When we decided to turn the box bedroom into an office room, I was determined to find an old style writing bureau to upcycle. I searched all over and found that someone was selling the perfect one on eBay just 20 minutes down the road. 

When we got it home, my initial excitement about it had faded - the bureau was in desperate need of a clean and the previous owner, who it seemed had used the bureau to store sewing paraphernalia, had left all sorts of rubbish in the drawers. I set about hoovering out the drawers and cleaning the writing desk with sugar soap until it felt much cleaner and ready to upcycle! 

I decided to paint the desk itself and the inside of the bureau in Rust-Oleum Cocoa Furniture Paint and the rest of the bureau in Rust-Oleum Sage Furniture Paint. The Rust-Oleum furniture paint has a chalky, matt effect which is thick enough to paint straight onto furniture without any prep work. It's also a lot cheaper than some other chalky furniture paints. It dries quickly and I found that one coat was enough to create the coverage I was aiming for. Once complete, I gave the bureau a coat of clear wax, then sanded it to create a distressed look before giving it a final coat of dark wax.

To freshen the drawers up, I lined them with some spare Laura Ashley wallpaper I had using double sided tape to stick the paper down. Finally, I added some brass drawer knobs to finish the bureau, filled it with my craft supplies and decorated the top with an industrial style clock and other random artifacts. 

So far, it's my favourite upcycled piece in the house! 

Monday, 9 November 2015

This Time Last Year.


This time last year we visited what quickly became my favourite place of all time - New York City. From the moment we arrived, we fell in love with the city. The whole place was buzzing and there was something going on around every corner.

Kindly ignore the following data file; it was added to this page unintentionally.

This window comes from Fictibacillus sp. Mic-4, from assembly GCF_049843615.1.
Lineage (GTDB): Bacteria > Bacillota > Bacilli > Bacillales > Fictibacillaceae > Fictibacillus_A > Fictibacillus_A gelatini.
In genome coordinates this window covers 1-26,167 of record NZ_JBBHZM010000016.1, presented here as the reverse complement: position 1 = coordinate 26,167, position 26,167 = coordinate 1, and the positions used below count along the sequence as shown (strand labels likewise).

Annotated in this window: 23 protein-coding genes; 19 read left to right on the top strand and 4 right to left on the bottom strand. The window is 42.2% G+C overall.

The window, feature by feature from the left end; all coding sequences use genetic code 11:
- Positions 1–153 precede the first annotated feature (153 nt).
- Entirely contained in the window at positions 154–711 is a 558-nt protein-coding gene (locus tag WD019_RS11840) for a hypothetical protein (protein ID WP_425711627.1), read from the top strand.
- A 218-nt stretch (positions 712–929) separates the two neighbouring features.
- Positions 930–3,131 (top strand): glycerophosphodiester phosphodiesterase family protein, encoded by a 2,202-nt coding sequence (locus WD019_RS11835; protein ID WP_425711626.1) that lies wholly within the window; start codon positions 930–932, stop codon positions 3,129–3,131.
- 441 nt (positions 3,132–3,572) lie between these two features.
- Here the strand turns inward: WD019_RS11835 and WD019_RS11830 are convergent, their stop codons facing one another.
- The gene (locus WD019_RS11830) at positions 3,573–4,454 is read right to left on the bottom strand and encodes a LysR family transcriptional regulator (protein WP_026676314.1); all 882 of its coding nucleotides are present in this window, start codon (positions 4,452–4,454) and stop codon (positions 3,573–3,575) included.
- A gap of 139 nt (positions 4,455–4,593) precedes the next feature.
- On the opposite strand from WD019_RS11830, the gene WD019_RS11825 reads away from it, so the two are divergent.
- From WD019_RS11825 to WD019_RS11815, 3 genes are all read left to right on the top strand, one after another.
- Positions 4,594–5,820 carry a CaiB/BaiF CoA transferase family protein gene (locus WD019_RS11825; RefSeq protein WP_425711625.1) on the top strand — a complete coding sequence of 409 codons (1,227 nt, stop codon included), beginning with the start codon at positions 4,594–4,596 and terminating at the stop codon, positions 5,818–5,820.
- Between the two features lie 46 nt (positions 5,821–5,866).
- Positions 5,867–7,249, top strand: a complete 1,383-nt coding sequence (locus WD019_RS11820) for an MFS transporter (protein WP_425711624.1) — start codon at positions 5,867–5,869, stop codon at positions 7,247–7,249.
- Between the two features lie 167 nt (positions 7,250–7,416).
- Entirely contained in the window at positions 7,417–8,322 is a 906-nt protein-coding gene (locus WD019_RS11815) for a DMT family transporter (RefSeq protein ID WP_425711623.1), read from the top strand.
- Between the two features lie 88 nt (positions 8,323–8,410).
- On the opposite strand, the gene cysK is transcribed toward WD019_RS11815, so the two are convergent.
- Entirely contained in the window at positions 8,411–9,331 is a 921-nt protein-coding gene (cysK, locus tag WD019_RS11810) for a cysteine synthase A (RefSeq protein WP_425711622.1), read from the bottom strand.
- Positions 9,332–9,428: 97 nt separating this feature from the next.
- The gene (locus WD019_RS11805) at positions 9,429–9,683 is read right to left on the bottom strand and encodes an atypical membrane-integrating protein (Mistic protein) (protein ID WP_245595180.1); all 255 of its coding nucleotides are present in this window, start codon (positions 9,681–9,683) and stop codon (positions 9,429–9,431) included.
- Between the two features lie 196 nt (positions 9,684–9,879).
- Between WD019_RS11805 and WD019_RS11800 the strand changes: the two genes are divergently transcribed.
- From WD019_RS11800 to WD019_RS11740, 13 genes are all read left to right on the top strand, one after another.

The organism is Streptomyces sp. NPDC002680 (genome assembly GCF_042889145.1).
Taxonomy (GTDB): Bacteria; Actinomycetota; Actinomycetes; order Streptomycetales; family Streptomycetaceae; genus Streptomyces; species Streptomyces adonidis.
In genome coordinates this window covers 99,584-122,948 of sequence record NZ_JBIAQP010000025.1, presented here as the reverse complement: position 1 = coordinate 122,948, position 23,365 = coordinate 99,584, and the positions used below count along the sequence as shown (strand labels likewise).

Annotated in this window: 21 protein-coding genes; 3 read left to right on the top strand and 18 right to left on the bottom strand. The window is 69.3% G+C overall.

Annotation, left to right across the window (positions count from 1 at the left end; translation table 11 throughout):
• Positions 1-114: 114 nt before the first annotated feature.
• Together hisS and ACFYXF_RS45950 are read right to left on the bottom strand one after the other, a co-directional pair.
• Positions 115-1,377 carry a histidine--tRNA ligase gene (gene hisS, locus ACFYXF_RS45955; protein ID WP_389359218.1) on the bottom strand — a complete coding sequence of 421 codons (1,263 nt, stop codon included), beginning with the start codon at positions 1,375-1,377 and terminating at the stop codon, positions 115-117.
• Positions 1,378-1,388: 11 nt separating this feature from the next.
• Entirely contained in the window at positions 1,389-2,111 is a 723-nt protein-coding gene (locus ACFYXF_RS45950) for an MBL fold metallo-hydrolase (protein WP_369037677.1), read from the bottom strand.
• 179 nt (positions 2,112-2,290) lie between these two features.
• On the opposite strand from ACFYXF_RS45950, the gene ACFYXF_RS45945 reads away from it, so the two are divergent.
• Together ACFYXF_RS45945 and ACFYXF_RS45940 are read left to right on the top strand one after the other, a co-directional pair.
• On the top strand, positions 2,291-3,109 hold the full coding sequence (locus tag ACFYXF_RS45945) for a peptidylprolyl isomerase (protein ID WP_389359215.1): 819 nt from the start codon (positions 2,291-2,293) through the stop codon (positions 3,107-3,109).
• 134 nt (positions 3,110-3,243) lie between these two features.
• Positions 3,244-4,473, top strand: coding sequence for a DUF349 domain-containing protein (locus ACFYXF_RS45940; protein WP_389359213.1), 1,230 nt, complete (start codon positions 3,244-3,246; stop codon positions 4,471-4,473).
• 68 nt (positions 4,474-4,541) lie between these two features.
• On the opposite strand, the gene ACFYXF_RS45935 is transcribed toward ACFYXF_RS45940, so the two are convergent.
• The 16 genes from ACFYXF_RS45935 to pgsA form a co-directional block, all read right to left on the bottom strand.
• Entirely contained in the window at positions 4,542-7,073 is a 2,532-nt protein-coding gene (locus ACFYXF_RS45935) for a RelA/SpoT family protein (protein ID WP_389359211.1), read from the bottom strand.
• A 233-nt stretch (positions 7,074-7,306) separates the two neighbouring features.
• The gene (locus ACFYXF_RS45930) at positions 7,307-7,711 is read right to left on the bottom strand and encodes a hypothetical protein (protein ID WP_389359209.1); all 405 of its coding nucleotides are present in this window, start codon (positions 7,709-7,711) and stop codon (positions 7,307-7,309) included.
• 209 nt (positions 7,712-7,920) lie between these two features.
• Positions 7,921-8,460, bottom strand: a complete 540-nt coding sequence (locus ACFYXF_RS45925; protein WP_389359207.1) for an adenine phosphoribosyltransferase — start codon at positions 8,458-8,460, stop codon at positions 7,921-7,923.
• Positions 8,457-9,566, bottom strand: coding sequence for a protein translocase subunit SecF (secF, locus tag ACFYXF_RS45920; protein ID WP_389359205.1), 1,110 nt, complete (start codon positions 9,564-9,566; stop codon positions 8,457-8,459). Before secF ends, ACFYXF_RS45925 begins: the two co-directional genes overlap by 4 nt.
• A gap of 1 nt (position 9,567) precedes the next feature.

Thursday, 5 November 2015

Painted Chest of Drawers.

One of my favourite past times is upcycling old furniture. This project was a bit of a cheat though as I couldn't find a decent chest of drawers to upcycle in any of the usual second hand places, so instead I bought a fairly cheap set from The Range and decided to paint them up. 

What I used:
Annie Sloan's Old White Chalk Paint
Annie Sloan's Paris Grey Chalk Paint
Paint Brush

Although chalk paint is more expensive than normal paint, it is brilliant because there is no need for any prep work like sanding or priming as it covers just about everything. It also dries very quickly and quite often you only need one coat! As I was  so keen to dive straight in, I forgot to take a 'before' picture but I did remember to take some 'work in progress' pics along the way! 

I decided I wanted to create a distressed look so opted to paint the drawers in Annie Sloan's Old White chalk paint as a base coat with Annie Sloan's Paris Grey chalk paint on top. Once the white coat was complete, I waxed the chest of drawers using a piece of old material - then onto the grey coat! Unlike the white coat, I decided to paint the grey less 'neatly' to aid the distressed look. I left the parts where the white had shown through the grey paint as they were. Once completed, I waxed the drawers again and then used fine sandpaper to distress the drawers further. Finally, I added some cute drawer knobs that I ordered from eBay for £1.75 each and the drawers were complete!